Back in the late 70’s I became interested in making music. Much to the chagrin of family and neighbours I managed to get hold of a Premier drum kit – and play it! This was reasonable kit back then, with Ziljan cymbals. Later on I acquired a Bass guitar. Anyone remember Futurama bass guitars? hardly the sexiest guitar to own. I soon traded this up for an Eko copy of a Rickenbacker 4001. This had much more street cred and the action in comparison made it far easier to play. A neighbour heard me learning to play the first bass I had and asked if I’d be interested in having his old amp he had stashed in his loft. I was interested because I had a very sad looking exposed valve head unit – can’t remember make, plugged into a homemade cab with unknown wattage. When this Afro Caribbean neighbour carted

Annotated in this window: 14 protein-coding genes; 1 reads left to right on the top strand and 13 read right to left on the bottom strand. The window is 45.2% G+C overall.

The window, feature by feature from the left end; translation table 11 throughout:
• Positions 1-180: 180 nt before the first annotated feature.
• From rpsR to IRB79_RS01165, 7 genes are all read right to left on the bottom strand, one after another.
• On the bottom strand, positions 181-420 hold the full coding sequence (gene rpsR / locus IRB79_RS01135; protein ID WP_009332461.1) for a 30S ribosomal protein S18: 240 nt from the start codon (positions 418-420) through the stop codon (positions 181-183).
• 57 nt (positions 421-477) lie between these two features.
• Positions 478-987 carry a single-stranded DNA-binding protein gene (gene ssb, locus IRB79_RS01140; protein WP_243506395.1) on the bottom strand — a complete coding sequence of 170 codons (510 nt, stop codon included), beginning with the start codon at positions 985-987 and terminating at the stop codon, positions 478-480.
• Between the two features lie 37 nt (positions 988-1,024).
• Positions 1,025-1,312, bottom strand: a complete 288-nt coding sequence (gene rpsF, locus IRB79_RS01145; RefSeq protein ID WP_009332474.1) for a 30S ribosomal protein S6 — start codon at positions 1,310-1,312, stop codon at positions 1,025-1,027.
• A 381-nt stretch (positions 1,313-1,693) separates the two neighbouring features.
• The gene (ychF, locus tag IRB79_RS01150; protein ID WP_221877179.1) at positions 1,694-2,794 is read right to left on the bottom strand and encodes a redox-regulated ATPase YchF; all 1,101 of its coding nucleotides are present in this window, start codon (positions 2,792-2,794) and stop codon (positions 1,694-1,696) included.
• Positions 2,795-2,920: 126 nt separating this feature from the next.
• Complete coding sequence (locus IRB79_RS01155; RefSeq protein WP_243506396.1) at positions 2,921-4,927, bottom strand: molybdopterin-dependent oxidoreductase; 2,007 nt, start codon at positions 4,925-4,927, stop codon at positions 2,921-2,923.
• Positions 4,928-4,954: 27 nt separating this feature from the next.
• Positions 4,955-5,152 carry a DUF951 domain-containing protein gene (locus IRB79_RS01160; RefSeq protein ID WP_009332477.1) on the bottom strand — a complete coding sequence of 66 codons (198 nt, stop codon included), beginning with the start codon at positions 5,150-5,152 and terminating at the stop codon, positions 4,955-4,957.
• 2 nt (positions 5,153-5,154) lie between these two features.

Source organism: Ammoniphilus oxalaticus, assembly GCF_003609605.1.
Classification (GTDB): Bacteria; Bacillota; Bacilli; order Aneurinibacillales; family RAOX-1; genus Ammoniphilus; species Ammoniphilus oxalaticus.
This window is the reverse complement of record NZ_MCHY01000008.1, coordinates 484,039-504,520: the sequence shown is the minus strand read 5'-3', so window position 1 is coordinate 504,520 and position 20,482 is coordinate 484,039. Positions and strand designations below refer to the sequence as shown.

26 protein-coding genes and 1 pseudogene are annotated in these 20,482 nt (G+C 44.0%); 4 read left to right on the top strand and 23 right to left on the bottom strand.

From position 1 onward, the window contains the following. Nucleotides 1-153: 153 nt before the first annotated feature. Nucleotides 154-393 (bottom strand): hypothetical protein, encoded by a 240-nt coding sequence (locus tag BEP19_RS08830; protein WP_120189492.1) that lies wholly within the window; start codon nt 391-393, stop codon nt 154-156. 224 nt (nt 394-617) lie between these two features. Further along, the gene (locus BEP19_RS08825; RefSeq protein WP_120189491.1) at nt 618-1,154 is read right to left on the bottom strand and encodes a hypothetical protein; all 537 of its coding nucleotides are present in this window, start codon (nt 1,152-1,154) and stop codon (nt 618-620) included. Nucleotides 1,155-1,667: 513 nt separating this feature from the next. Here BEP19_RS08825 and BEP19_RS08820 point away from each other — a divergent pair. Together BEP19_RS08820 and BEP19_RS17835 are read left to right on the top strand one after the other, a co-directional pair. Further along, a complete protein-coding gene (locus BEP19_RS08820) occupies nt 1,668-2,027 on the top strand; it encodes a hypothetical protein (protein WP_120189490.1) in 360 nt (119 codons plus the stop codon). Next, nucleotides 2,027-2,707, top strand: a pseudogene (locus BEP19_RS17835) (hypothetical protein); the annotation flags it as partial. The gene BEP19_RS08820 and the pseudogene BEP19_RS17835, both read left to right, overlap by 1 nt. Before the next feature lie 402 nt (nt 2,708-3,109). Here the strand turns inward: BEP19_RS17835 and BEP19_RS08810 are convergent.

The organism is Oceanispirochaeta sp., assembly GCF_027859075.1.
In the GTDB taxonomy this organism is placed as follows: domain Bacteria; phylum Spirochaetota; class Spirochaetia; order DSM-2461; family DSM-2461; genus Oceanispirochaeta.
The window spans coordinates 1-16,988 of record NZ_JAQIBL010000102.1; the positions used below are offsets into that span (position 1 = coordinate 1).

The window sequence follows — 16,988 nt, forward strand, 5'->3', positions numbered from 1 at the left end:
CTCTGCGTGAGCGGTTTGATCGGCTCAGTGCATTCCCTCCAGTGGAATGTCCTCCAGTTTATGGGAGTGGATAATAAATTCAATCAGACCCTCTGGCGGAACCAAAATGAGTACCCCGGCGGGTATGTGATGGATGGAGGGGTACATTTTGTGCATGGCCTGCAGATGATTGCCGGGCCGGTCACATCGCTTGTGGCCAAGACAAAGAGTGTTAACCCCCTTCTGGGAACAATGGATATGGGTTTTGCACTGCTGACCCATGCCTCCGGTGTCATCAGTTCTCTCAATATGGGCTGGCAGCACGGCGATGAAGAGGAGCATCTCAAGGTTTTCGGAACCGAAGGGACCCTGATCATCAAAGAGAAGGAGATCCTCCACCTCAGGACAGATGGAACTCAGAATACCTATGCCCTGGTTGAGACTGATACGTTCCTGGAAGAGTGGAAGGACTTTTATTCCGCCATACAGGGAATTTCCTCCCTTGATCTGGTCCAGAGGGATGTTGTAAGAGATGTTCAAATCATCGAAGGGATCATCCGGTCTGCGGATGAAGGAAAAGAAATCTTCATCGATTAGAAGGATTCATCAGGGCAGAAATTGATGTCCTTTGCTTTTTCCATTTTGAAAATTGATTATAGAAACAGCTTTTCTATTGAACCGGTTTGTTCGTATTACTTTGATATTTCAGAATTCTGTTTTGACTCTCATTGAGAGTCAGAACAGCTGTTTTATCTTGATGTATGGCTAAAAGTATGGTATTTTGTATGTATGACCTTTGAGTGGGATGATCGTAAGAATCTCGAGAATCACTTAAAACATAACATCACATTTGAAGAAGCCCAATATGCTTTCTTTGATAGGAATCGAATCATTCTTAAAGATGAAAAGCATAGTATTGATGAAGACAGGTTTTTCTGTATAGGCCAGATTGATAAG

his old prized VOX AC30 down the garden and over the fence I nearly passed out in disbelief. I had envisaged a similar piece of tat similar to the one I had. I’m sure this generous gift is what helped me persevere with learning my bass. I still play whenever I get the chance and leave it hanging on the wall in the lounge. I bet this amp saw many a good night before it came into my possession with lots of dodgy smoke to boot! Rasta Man!